The Food and Drug Administration approved the first rapid test for the novel coronavirus over the weekend. The test, made by the biotechnology company Cepheid, returns results in around 45 minutes and does not need to be processed in a lab.
But the test should primarily be used in emergency rooms and hospitals, not in doctors’ offices, David Persing, chief medical officer of Cepheid, told Stat News. In a hospital, it could help streamline care for sick people — knowing someone has or does not have COVID-19 quickly will let doctors decide how much protective equipment is needed to treat them, for example. “This is not a test for the worried well,” Persing said.
Machines that run the new Cepheid tests are already in some health care facilities in the US. Like the tests already in use at public health labs and hospitals, this new test looks for bits of the virus in patient samples. The company says it will start shipping tests this week.
After a long, costly delay, the US is finally testing tens of thousands of people a week for the novel coronavirus. Those tests, though, require that doctors swab a patient’s nose or throat and send that sample off to a lab with specialized equipment and technicians. At the fastest, turnaround time can take a few hours; in the US today, it’s taking days to receive test results.
Tests that can be run outside of a lab and can give doctors answers quickly are critical in the fight against a fast-spreading pandemic virus like the novel coronavirus. Engineers have the technology for rapid testing, but it’s not as widespread or well-established as the slow methods labs are relying on to test people who suspect they have COVID-19. For example, there are only around 5,000 Cepheid systems in use in the US — the systems that run the standard, slower tests are much more ubiquitous.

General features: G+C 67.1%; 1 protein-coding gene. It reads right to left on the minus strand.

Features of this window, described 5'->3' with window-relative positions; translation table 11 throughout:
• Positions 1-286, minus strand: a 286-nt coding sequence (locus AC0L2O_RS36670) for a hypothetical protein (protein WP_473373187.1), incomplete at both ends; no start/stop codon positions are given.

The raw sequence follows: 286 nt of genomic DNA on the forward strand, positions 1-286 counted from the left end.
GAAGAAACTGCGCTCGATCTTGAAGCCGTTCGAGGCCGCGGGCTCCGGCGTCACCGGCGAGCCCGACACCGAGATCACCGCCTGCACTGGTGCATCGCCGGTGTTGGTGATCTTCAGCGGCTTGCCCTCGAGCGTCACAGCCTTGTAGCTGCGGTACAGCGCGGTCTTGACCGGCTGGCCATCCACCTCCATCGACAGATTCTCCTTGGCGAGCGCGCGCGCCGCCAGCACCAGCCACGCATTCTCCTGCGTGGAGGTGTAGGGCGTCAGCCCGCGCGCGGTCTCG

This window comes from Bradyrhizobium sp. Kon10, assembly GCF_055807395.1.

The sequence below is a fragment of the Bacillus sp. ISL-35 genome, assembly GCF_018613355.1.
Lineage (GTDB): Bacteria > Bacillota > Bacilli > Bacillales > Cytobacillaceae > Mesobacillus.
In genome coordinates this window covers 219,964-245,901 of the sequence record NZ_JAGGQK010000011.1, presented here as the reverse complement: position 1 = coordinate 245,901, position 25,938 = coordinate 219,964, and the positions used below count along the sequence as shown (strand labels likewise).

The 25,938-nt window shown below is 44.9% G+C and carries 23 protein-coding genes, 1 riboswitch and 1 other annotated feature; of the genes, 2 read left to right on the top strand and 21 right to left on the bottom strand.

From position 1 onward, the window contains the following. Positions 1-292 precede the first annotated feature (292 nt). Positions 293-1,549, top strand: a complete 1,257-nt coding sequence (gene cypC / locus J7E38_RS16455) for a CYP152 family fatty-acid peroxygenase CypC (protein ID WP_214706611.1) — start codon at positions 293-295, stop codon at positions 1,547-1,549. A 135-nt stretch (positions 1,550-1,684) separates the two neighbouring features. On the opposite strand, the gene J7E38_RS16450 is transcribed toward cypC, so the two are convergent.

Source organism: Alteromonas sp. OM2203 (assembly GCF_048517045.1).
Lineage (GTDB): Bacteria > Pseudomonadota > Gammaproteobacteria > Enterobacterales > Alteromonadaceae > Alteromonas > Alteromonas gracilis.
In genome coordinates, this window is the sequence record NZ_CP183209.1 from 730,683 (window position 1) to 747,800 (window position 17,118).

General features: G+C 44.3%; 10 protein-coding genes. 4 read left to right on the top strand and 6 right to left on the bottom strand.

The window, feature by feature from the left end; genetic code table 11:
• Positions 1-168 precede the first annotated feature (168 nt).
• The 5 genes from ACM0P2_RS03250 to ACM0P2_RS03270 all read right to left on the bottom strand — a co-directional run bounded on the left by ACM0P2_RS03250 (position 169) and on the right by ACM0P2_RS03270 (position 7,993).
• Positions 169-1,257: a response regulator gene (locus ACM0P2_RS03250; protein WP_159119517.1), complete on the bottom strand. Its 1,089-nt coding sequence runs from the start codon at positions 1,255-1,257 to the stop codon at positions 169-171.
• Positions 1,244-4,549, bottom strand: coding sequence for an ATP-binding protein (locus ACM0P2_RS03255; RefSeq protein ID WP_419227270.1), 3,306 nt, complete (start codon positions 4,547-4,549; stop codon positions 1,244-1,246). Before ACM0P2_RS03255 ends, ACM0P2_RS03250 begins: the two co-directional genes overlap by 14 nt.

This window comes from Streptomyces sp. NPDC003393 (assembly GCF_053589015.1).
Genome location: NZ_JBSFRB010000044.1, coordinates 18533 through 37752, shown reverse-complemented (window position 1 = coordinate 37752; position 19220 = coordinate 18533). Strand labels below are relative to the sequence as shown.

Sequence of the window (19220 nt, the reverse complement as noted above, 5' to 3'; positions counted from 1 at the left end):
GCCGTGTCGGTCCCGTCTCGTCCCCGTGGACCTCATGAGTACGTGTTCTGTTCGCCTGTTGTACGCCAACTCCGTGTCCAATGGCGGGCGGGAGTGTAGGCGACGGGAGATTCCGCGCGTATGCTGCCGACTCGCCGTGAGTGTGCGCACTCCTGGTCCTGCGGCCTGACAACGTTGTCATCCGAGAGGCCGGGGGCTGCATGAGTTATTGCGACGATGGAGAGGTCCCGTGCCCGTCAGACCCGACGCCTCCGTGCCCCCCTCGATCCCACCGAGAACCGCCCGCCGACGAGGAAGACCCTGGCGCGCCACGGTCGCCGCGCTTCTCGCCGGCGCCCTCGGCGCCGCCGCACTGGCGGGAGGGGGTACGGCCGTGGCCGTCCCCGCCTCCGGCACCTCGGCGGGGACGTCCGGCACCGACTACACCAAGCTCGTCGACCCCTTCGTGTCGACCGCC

Testing, Testing, Testing: We must widely test our population, diagnose mild and even asymptomatic cases. Requires point of care diagnostics in doctor's office. We must advance these immediately to market. It means serology to know who was exposed and developed immunity. 9/n— Scott Gottlieb, MD (@ScottGottliebMD) March 21, 2020
Testing in the US needs to expand even more than it has been, and be done more quickly, in order to bring the pandemic under control. Systems like Cepheid’s that bring tests out of the lab, even though they’re limited, are an important step toward that goal.